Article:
October 15th is National White Cane Safety Day in the United States. Blind and visually impaired people across the country take time to reflect on the white cane as a symbol of pride and independence.
The first of the state laws regarding the right of blind people to travel independently with the white cane was passed in 1930. In 1966, Dr. Jacobus tenBroek, the founder of the National Federation of the Blind, drafted the model White Cane Law. This model act–which has become known as the Civil Rights Bill for the Blind, the Disabled, and the Otherwise Physically Handicapped–contains a provision designating October 15th as White Cane Safety Day. Today there is a variant of the White Cane Law on the law books of every state in the nation.
The White Cane Today
We talk a lot about guide dogs in this blog. That’s because Tevra Brands is passionate about pets and the healthcare solutions we develop to care for them. Tevra Brands also supports organizations that help pets help people “Live a Life Without Boundaries”. Tevra Brands partners with Leader Dogs for the Blind and promotes their mission to provide their clients a life of independence and mobility.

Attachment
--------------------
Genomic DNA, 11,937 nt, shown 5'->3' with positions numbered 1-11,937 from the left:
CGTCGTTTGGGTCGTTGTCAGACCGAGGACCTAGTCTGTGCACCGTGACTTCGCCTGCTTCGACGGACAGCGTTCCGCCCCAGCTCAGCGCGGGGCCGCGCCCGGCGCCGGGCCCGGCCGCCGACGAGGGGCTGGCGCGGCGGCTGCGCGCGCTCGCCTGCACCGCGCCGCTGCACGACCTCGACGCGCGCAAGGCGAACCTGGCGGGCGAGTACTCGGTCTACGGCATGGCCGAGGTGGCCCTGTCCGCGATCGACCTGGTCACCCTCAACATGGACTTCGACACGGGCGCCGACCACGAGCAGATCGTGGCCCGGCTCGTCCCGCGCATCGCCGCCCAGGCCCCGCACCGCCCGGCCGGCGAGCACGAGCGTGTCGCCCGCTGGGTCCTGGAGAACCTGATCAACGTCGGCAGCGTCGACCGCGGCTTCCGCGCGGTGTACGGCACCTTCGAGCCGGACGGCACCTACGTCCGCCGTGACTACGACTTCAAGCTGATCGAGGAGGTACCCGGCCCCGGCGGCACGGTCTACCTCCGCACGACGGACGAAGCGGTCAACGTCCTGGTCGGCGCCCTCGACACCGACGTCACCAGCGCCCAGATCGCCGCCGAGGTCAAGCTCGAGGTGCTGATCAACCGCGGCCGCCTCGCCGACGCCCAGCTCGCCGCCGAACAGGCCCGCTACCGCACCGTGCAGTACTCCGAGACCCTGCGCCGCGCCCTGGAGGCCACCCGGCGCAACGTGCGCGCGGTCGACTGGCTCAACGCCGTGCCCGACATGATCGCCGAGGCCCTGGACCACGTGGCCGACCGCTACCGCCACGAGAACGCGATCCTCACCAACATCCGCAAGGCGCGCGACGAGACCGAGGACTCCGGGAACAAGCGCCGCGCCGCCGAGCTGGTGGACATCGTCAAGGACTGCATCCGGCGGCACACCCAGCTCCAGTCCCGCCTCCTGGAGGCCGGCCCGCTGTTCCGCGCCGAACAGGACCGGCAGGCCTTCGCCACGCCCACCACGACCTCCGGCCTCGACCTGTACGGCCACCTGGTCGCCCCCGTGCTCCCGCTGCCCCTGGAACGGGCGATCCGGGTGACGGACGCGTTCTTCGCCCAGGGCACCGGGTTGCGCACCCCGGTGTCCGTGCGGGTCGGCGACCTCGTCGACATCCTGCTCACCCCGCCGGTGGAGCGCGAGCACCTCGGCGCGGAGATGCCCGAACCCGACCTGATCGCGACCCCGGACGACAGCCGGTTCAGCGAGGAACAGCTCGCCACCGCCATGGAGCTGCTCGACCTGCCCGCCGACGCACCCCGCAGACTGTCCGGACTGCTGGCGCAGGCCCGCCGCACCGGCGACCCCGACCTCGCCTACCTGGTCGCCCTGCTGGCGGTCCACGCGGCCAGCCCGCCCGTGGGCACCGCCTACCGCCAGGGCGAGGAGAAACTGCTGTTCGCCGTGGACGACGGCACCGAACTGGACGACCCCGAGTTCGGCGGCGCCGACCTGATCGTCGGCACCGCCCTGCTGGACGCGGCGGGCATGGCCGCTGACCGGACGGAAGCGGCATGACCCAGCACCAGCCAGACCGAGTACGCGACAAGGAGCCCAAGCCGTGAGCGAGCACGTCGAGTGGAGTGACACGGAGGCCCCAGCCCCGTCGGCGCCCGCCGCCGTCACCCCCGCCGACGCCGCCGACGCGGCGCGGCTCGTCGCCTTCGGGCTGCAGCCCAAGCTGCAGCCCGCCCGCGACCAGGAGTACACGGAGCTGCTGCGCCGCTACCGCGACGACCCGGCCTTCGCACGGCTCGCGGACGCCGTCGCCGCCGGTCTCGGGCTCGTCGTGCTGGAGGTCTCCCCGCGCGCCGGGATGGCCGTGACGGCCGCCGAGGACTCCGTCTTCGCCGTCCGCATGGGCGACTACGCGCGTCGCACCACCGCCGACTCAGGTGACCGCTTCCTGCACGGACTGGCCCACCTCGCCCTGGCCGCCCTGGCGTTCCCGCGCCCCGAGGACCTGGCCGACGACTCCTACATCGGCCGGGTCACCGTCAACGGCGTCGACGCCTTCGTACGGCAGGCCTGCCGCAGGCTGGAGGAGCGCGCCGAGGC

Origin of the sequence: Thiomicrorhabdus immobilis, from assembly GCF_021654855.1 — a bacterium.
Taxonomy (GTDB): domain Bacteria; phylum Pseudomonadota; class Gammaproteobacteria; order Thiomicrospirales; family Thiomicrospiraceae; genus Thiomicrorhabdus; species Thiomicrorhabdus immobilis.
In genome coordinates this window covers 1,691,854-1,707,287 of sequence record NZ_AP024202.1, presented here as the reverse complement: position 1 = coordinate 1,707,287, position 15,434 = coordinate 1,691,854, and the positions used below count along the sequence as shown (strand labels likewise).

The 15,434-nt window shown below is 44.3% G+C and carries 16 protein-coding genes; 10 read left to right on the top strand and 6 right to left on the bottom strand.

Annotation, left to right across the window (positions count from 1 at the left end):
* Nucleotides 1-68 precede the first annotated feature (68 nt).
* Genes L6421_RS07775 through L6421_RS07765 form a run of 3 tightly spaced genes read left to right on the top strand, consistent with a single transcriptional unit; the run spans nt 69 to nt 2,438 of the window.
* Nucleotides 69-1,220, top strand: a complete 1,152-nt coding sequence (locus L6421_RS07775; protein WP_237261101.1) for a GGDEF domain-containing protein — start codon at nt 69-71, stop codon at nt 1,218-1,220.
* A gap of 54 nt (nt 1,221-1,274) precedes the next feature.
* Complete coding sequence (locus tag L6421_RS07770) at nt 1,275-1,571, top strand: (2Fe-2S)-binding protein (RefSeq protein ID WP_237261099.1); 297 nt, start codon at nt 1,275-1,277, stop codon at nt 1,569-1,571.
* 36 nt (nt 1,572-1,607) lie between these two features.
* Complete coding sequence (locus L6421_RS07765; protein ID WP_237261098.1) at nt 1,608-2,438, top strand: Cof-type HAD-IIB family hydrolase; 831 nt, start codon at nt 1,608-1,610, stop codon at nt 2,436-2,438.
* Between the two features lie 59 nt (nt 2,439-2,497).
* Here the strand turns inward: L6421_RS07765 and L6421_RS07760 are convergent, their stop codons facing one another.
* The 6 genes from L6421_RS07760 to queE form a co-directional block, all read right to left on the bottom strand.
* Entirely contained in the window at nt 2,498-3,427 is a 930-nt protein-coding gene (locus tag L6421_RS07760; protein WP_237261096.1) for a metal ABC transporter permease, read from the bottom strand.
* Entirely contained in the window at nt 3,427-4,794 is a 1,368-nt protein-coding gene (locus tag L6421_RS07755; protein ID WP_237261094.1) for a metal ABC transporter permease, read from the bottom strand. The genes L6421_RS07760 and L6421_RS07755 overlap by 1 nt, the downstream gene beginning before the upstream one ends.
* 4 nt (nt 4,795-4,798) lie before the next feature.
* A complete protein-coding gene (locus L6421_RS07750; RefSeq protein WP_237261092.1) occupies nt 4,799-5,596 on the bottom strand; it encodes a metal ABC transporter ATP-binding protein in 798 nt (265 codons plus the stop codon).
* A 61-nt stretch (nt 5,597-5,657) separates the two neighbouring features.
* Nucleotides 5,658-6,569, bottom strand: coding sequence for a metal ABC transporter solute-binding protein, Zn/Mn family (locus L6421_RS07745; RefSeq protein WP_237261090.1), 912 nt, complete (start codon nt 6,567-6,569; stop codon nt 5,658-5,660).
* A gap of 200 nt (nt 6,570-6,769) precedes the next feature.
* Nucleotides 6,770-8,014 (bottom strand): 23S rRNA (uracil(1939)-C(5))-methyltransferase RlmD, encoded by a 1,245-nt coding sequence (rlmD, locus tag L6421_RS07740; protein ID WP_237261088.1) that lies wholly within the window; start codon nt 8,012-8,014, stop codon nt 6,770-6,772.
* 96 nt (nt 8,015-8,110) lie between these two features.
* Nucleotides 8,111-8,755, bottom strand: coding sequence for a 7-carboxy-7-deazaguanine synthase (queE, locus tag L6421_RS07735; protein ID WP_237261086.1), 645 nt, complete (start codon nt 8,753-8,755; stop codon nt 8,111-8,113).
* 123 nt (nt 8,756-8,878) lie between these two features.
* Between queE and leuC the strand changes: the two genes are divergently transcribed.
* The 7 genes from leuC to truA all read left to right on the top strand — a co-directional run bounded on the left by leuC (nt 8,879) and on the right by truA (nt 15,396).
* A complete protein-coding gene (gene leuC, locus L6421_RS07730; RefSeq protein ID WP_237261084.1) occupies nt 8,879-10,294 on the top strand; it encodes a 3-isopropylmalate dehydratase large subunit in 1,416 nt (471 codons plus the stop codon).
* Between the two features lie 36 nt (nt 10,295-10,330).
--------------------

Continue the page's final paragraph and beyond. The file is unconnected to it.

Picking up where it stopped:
However, learning to use the white cane is a fundamental skill all people who are blind or visually impaired learn. In fact, all guide dog training centers in the United States require their clients to be familiar with the use of a white cane before they can learn to work with a dog. According to Guiding Eyes for the Blind, there are approximately 10,000 people in the United States that use guide dogs. This is a relatively small number, comprising just 2% of the blind/visually impaired population.
Leader Dogs for the Blind provides orientation and mobility (O & M) training where clients learn how to use a white cane to effectively know where you are, where you want to go and the skills to get to your destination. Leader Dogs is a one-week residential program. To learn more about Leader Dogs for the Blind’s O & M training click here.
Learning to travel independently, whether with a white cane or a guide dog, is incredibly empowering. We thank the visually impaired men and women who pioneered the movement towards independent travel and were responsible for founding National White Cane Safety Day. This day is a time for people to reflect on the significant strides in independence that have been made over the years for people who are blind or visually impaired.